Books written by Ray Sullivan

Wednesday, 2 January 2013

Parallel Lives chapter 40

Alan lay half sprawled across his couch, a bottle of Irish Whiskey held limply in his left hand. Unlike Jack, Alan’s preparation for the inquest was all in hand and he had felt the need to relax and unwind. An evening spent sat in a dark corner of one of his ‘locals’, studiously avoiding banter with some of his favourite drinking associates had been drawn to a premature halt by the unexpected advances of a maturing divorcee looking for fun and no ties for a night, an opportunity Alan usually dreamt of but rarely tasted. And one he had swerved, preferring to wallow in his own thoughts, making an excuse that was so feeble and limp that it had the effect of letting the woman feel utterly rejected immediately.
Alan had staggered away from the pub an hour and a half earlier than the law obliged, and almost two hours earlier than the landlord normally started to encourage Alan and his ilk to leave. He had ended up propped in the same position for nearly three hours, save for the requisite comfort break that liquid refreshments impose, and had supped nearly half the Whiskey bottle’s contents.
While planes collided, engineering managers pored, scientists pondered, all events to which he was oblivious, Alan mused. He wondered about when to contact the Coroner and advise that the information and recommendations had been changed. To leave it until just before the inquest would surely piss the Coroner off but to do it too soon risked tipping that bastard Jackson off, with the result that he may not turn up. Or more importantly, John Staples may not turn up. Perhaps alcohol works in ways unfathomed, or perhaps the idea was always there, but unformed. Either way, Alan pushed himself onto his feet and staggered over to his sideboard, pulled open a drawer overflowing with papers, envelopes, coupons and out-of-date lottery tickets. Pulling out a small notebook and a ball point pen advertising a company that had ceased trading some months earlier, Alan sat back down. The trick, he felt, was not to tell the Coroner that he no longer needed to call John Staples. The trick was to revise the evidence that the Coroner would re-read prior to entering the inquest in such a way as to make the Coroner decide that Staples was not a consideration. Writing in small, barely legible letters, Alan drafted a document on a notepad that would become a substantial re-write of the HSE report by eleven o’clock the next day and would be faxed to the Coroner several days later, the day before the inquest.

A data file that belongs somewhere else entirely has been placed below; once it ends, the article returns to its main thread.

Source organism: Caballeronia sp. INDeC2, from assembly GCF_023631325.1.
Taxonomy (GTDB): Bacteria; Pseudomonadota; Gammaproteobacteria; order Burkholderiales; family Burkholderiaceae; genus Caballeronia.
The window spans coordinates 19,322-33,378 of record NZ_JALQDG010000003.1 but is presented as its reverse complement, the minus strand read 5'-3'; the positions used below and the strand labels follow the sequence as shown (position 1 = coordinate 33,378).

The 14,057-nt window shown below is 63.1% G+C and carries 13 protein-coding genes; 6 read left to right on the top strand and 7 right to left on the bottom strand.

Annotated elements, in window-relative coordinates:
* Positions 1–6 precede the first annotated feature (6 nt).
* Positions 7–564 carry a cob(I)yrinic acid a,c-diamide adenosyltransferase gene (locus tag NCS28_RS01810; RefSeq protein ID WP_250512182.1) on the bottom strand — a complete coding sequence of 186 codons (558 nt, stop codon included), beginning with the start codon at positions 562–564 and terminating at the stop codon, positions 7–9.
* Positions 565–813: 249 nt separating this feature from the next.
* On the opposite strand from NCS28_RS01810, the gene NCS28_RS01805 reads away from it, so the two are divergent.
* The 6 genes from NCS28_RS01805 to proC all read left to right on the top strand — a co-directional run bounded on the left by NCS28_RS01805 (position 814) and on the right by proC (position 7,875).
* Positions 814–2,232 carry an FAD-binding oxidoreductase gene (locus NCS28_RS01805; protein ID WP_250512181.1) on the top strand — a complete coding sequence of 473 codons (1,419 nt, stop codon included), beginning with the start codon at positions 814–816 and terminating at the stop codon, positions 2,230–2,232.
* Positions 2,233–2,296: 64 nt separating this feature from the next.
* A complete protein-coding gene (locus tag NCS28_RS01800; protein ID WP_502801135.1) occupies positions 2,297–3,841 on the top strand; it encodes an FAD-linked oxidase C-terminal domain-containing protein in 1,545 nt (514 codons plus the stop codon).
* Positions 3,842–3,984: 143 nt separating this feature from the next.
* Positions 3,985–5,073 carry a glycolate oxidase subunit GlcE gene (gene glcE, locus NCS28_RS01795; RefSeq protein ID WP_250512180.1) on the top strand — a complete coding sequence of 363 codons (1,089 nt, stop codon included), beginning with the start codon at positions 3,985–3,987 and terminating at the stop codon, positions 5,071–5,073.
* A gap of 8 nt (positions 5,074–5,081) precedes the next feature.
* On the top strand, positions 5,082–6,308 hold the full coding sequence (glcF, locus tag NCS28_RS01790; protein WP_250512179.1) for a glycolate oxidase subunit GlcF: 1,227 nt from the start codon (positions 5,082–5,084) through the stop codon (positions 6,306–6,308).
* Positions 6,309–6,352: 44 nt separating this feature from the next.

‘If necessity be the Mother of Invention’, muttered Alan, ‘then ambiguity surely is the bastard son.’


Copyright Ray Sullivan 2011

The characters, places and events described in this novel are fictitious and any resemblance to persons, places or events, past or present, is coincidence.  All rights reserved

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